June Crime Incidents
June saw just one incident, with a theft from a vehicle, after an also quiet May.
Theft from a vehicle on the A12
At some time between 03:00 & 03:30 on 7th June, unidentified suspects ripped out the side curtain of a parked lorry and removed a number of lawnmowers whilst the driver was asleep. When confronted by the driver, both suspects made off in a white Transit van.
Three have come through this month, two with summer in mind, one on general crime prevention, one focussing on garden security, and another on personal safety.
A Bit of Summer Crime Prevention Advice
Hopefully the warm weather we have had already will not be the last and it will be a great summer. Please consider the points below so you don’t become a victim of crime.
If you have unoccupied rooms that are accessible to others from outside or off flat roofs make sure the windows are closed, if you need ventilation in these rooms at least lock the larger window and only have the small window open, even during the daytime. If you only have bigger windows consider a lockable window restrictor, or a small alarm sensor on the window to detect entry.
Leave a door or patio door open and in comes trouble, even during the day. If that door is accessible the sneak thief will pop in and anything lying around will be gone, you may have only popped down the end of the garden or having a quick shower upstairs, it only takes a second.
Before you turn in for the night do the “rounds” and check all is secure, some may think it is a bit over the top but you will feel more confident and less likely to become a victim.
Check the simple things:-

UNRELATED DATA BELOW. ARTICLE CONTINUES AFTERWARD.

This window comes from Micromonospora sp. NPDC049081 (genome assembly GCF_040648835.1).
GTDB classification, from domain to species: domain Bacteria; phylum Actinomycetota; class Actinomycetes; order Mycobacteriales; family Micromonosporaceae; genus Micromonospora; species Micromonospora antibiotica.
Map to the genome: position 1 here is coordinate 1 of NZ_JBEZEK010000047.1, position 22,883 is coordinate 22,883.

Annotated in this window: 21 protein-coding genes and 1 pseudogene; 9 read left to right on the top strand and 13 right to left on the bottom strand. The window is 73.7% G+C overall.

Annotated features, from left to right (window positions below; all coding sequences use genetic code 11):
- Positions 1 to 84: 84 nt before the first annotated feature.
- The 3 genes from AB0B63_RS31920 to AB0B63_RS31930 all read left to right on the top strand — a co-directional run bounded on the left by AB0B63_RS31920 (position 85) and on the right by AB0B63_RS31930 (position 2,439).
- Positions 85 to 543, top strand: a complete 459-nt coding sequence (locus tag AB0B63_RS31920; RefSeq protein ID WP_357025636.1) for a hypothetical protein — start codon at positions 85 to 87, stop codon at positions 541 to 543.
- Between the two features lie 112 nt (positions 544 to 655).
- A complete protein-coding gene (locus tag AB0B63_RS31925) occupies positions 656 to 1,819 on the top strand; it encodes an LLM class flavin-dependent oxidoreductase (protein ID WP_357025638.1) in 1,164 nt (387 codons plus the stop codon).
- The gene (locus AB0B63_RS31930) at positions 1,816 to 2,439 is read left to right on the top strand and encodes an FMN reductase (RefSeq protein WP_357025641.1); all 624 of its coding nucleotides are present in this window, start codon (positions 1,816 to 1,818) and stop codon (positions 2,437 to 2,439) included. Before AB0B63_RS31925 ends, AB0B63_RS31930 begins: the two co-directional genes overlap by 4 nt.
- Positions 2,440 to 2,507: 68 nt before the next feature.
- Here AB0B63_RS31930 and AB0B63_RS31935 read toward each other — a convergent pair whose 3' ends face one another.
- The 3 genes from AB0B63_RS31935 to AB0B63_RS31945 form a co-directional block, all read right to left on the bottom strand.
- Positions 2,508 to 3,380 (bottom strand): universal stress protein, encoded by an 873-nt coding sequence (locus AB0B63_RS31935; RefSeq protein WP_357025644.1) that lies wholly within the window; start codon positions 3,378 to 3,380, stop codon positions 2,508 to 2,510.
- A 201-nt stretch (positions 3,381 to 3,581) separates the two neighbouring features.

- Parked cars – are the windows shut and doors locked (don’t assume that by pressing the button on the remote it is locked, try the handle too)? A lot of thefts are from insecure cars and vans.
- Side gate shut and locked, sheds and garages secure?
- Don’t leave unattended pedal cycles insecure and out the front.
- Doors closed and locked? Don’t forget on that UPVC multi-locking door you may have lifted the handle but until you turn the key on the inside you have not locked all the locks in place.
- Don’t forget to check that patio door, someone may have closed it but did they lock it?
- Windows – lift the blinds or open the curtains and check they are closed, the sun may have been on the TV and it was hot, so they were drawn with the window open. Remember the advice above re open windows. Make sure in case of fire that keys to windows and doors are readily accessible to occupants but not in view of possible burglars.
- If you have an intruder alarm activate the zone for the unoccupied area.
- Car keys – don’t take them to bed with you, where possible leave them in noisy drawer/location.
- If you do hear a suspicious noise in the house that you are not happy with dial 999, if you have an intruder remember your life is more important than your property, but do get a good description and if possible car index number.
- Social Media – When using “Facebook” or other be wary of announcing to the world that you are away and your house is empty. Make sure your profile does not contain private information that would identify you or your address to a stranger.
Last bit of advice – Going on holiday? Stop the milk and newspaper deliveries and look after each other, get a neighbour or friend to keep an eye on your property, ensure neighbours have contact numbers for a key holder and where possible let them park their car on your drive. Basically if you create the illusion that your house is occupied it is less likely to be broken into.
Garden Security – Hints & Tips
With the weather steadily improving and with the nights getting longer, it is even more important that your garden is secure from would-be criminals. Making your garden more secure could prevent an intruder from getting into your home, garage or shed.
Hints and tips for securing your garden
- Installing strong fences or gates will act as a deterrent, preventing intruders getting into your garden.
- Ideally any gates, fencing, walls and hedges at the front of your house should not be more than 1.2m (4ft) so the front of your property can be seen by passers-by.